A newly revealed case shows that the vast commercial database of personal information at ChoicePoint was tapped by identity thieves in 2002...

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ATLANTA — A newly revealed case shows that the vast commercial database of personal information at ChoicePoint was tapped by identity thieves in 2002 — contradicting a statement by its CEO that a much more recent breach was the first of its kind.

A Nigerian-born brother and sister were charged in 2002 with a scam in which they posed as legitimate businesses to set up ChoicePoint accounts and gain access to its massive database. They then made 7,000 to 10,000 inquiries on names and Social Security numbers in the database and used some of those identities to commit at least $1 million worth of fraud, Assistant U.S. Attorney Mark Krause in Los Angeles said yesterday.

Last week, after a similar case became public, ChoicePoint Chief Executive Derek Smith told The Associated Press that the company had never been victimized by that kind of criminal operation before. He did not mention the 2002 case.

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The company announced Feb. 15 that a breach first detected in October may have compromised the personal information of as many as 145,000 people.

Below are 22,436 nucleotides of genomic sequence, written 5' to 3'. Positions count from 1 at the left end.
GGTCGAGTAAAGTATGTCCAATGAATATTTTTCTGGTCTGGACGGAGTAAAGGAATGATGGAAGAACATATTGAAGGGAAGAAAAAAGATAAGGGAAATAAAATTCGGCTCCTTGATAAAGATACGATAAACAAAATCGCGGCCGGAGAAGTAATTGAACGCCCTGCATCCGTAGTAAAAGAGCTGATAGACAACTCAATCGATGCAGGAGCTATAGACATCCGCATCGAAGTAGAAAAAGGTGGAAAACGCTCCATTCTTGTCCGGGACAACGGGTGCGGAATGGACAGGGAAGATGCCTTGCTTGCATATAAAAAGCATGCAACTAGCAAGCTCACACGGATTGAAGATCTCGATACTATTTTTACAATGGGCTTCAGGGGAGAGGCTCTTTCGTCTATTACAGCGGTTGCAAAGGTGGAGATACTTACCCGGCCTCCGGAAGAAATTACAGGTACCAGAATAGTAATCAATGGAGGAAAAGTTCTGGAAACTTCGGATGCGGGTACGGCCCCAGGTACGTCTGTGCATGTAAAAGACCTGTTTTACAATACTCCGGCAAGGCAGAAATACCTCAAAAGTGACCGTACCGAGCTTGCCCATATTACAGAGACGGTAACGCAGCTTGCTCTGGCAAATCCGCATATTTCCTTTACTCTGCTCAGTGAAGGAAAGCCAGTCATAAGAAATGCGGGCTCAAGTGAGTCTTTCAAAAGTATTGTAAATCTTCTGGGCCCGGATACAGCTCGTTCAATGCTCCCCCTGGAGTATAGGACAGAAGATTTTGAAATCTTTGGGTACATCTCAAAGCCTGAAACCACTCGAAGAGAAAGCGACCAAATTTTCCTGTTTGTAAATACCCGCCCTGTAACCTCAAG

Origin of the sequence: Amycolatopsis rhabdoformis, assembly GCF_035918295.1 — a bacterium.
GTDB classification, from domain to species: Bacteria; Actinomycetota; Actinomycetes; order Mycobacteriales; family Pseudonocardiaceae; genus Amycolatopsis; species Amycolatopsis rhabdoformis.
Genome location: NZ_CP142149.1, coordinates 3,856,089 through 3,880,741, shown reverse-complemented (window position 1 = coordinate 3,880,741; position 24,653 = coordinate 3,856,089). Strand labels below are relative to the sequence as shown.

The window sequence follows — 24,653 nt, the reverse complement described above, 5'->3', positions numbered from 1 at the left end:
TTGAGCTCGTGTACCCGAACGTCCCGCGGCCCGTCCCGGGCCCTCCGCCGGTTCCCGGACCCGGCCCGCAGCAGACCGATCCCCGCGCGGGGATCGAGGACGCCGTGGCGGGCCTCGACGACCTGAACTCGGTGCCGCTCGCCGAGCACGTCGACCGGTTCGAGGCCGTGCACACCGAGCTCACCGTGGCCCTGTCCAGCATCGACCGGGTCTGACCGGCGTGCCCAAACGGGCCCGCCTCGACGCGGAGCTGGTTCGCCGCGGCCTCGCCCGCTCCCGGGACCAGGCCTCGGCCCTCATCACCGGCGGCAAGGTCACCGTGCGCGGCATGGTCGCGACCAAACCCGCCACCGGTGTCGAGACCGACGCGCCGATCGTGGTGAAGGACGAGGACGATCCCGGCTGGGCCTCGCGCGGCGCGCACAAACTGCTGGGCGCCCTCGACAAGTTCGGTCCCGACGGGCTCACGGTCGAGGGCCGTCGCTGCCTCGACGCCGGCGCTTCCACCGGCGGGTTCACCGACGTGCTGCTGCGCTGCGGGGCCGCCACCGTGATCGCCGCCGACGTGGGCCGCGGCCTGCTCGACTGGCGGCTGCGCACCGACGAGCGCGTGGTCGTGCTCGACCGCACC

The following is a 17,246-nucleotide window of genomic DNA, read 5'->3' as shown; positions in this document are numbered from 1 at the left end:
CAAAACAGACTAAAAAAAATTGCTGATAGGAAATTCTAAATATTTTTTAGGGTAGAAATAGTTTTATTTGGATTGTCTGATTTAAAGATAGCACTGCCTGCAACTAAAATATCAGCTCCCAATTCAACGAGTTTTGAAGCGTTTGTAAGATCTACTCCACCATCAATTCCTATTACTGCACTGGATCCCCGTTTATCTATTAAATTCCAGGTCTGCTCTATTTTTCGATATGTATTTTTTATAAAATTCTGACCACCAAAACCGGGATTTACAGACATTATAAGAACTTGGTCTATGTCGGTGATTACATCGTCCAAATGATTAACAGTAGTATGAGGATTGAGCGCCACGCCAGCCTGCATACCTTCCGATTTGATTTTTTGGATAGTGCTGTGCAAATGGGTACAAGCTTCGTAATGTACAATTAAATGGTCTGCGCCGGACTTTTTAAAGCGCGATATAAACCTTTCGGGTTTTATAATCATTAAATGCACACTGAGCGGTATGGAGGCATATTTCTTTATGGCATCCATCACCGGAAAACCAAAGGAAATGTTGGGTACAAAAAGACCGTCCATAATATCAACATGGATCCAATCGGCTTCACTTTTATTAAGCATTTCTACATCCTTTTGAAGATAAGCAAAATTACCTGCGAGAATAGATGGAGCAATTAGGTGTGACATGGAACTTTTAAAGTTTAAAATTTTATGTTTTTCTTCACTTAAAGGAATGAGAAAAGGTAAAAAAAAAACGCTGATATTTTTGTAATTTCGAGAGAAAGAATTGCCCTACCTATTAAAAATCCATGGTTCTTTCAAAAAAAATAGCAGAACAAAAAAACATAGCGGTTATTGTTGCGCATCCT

Smith had asserted that there had been small instances where the company had found people fraudulently trying to get access to its database.

Repeated requests to three ChoicePoint representatives for a comment on the apparent contradiction were not successful yesterday. The 2002 case was reported yesterday by the Los Angeles Times, nearly a week after the interview with Smith.

In the 2002 case, which Krause confirmed, Bibiana Benson, 39, of Sherman Oaks, Calif., and her brother, Adedayo Benson, 38, of Glendale, Calif., both pleaded guilty in connection with the scam. Bibiana Benson received 54 months in prison. Her brother will be sentenced Monday, and prosecutors are asking for a 60-month term, Krause said.

Asked if ChoicePoint notified the affected consumers in the 2002 incident, Krause said, “I don’t believe so. They certainly did not tell us they were sending people letters. My recollection was a lot of the people didn’t know until we told them they might be a victim.”

In a brief statement, the company repeated an earlier announcement that it was rescreening some business customers and revamping its procedures.

Last month, the company disclosed that thieves used previously stolen identities to create what appeared to be legitimate businesses seeking ChoicePoint accounts. The bandits opened up 50 accounts and received volumes of data on consumers, including names, Social Security numbers and credit reports.

The ring, which was discovered in October, used the information to defraud at least 750 people, according to California authorities.

In the wake of the disclosures at ChoicePoint, several states and federal lawmakers have called for tougher regulation of the industry.